Teased at Hardware Pioneers Max, Mr. X is proud to finally present Elimo Engineering’s Impetus, a 42-mm, M2-form-factor System on Module (SoM) created to save design time in integrating a Linux system into your final use case. Elimo prides the M2 connector as the key strong point of this module as it facilitates quick-and-simple incorporation into an end product, dramatically reducing time to market.
At the centre of Impetus is the Sochip/Allwinner S3 SoC, with an ARM Cortex-A7 clocked at 1.2 GHz and paired with 1 Gb of DDR3 DRAM, generous for such a compact module; chatting to their team at Hardware Pioneers Max, it was clear that Elimo have spent extensive resources to enable the easy integration of Allwinners’ products into any design. Along with this device, Impetus provides the user with Broadcom 43455 WiFi IEEE 802.11abgn and Bluetooth 4.2/BLE, a MicroSD Card slot, and a host of other interfaces to build a complete system, including Ethernet and USB 2.0, audio line in and out, RGB LCD and MIPI camera interfaces, and a video engine for hardware accelerated encoding/decoding.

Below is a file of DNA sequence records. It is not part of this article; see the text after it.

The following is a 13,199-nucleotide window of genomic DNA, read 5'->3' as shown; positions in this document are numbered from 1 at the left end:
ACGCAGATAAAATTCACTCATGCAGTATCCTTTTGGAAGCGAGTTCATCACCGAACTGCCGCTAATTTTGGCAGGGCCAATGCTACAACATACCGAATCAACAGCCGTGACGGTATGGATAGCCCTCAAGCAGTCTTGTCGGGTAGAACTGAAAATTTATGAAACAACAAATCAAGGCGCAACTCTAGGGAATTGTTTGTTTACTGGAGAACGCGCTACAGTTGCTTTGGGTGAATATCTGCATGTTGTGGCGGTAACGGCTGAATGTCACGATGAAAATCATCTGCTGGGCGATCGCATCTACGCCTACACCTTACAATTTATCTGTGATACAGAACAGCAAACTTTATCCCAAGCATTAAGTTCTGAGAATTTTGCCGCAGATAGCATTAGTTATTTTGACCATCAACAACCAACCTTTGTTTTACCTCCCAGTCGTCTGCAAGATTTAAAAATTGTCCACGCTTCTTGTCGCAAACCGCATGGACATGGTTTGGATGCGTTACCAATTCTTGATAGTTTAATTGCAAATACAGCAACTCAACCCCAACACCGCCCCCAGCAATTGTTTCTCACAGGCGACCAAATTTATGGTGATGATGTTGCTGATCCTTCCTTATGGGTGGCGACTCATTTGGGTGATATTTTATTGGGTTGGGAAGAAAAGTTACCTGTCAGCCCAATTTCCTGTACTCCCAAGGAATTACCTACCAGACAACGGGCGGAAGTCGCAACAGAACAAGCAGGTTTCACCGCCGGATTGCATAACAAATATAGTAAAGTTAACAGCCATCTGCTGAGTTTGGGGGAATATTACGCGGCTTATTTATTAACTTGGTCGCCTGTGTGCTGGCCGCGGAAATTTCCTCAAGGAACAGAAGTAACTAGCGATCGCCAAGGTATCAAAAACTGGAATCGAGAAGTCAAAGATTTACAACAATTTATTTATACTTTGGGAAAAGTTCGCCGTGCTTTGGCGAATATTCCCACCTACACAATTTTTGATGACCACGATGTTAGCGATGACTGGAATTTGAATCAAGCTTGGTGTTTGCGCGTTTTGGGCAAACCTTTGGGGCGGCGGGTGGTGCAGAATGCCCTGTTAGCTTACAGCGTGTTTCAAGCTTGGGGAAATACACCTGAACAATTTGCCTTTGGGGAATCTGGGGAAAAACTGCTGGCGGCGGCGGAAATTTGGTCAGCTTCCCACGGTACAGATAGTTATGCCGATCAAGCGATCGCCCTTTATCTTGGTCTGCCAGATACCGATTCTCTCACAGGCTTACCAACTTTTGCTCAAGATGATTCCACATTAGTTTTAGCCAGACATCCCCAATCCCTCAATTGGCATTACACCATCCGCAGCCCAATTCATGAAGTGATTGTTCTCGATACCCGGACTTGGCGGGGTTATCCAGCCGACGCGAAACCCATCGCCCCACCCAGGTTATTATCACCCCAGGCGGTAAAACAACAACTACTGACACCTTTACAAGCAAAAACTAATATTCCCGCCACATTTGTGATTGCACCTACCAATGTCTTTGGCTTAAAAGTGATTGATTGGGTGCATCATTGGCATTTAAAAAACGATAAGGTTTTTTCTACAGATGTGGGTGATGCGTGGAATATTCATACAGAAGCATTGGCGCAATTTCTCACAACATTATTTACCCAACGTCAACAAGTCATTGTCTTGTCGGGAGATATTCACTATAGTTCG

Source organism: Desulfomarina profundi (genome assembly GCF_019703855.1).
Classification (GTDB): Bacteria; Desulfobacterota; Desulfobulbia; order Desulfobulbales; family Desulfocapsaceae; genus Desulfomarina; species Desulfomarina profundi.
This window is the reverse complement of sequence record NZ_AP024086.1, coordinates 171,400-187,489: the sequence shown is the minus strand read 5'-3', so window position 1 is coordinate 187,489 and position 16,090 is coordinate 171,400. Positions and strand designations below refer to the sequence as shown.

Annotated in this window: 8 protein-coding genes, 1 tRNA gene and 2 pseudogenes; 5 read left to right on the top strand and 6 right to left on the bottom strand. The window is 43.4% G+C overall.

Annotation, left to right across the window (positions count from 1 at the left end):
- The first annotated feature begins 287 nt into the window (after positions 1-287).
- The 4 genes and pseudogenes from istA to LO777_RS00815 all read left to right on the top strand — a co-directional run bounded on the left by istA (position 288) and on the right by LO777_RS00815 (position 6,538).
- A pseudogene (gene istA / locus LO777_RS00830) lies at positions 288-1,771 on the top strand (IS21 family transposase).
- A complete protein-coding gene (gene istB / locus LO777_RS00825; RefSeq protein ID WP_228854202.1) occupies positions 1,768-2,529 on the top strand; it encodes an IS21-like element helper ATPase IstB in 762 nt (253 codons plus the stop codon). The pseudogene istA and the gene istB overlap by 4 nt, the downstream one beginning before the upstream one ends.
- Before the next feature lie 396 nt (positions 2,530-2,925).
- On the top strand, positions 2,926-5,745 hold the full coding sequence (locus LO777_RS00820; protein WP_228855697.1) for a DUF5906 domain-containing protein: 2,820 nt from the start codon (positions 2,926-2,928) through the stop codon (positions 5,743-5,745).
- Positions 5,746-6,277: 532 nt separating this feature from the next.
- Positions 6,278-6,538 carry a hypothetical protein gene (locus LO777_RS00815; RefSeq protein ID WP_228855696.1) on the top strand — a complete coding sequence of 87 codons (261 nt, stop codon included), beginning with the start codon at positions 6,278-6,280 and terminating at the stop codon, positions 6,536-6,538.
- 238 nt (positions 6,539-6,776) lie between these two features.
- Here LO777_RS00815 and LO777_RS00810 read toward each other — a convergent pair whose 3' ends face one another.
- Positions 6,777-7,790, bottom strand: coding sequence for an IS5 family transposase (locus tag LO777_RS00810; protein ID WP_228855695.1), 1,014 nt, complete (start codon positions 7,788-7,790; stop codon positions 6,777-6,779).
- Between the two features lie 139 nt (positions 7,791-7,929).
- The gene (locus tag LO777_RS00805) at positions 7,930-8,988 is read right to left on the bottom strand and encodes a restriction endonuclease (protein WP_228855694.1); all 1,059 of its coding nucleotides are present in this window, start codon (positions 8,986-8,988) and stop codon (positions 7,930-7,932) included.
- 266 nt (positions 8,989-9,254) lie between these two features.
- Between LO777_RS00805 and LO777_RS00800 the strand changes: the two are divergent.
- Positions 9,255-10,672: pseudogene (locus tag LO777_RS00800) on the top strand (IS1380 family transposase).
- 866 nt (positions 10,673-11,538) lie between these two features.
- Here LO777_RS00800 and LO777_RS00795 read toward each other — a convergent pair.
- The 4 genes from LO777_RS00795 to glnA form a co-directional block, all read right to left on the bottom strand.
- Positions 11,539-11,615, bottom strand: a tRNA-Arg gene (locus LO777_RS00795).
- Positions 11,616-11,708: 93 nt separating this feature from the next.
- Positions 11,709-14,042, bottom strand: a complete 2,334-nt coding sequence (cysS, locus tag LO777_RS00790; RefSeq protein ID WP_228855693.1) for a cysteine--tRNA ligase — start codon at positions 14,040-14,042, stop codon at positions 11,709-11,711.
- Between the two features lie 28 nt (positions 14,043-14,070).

For easy evaluation of Impetus, Elimo created the Initium development platform, which breaks out Impetus’ M2-pin interfaces to convenient connectors, enabling immediate use of Impetus as you finalise the main boards of your end design. A USB-C connector is provided for power and easy access to an application UART over USB-UART bridge, and an Ethernet 10/100 PHY, a USB-2.0 OTG-capable connector, audio jacks, convenient diagnostic LEDs, and all the M2 signals are provided on a labelled header with an expansion slot for additional peripherals.
It’s not often that we see a company go to such lengths to make another manufacturer’s component useful to other engineers – Mr. X certainly takes his hat off to the team at Elimo – so, at least for now, we will consider the Impetus the gateway to Allwinner’s devices. I suppose in many ways, this SoM is similar in its application to how some may use a traditional Raspberry Pi, be that in consumer or industrial devices, though obviously the Pi is nowhere near as compact as Impetus and certainly not as easy to seamlessly integrate. Hey, we can’t fault the concept and design. Let us know how it performs!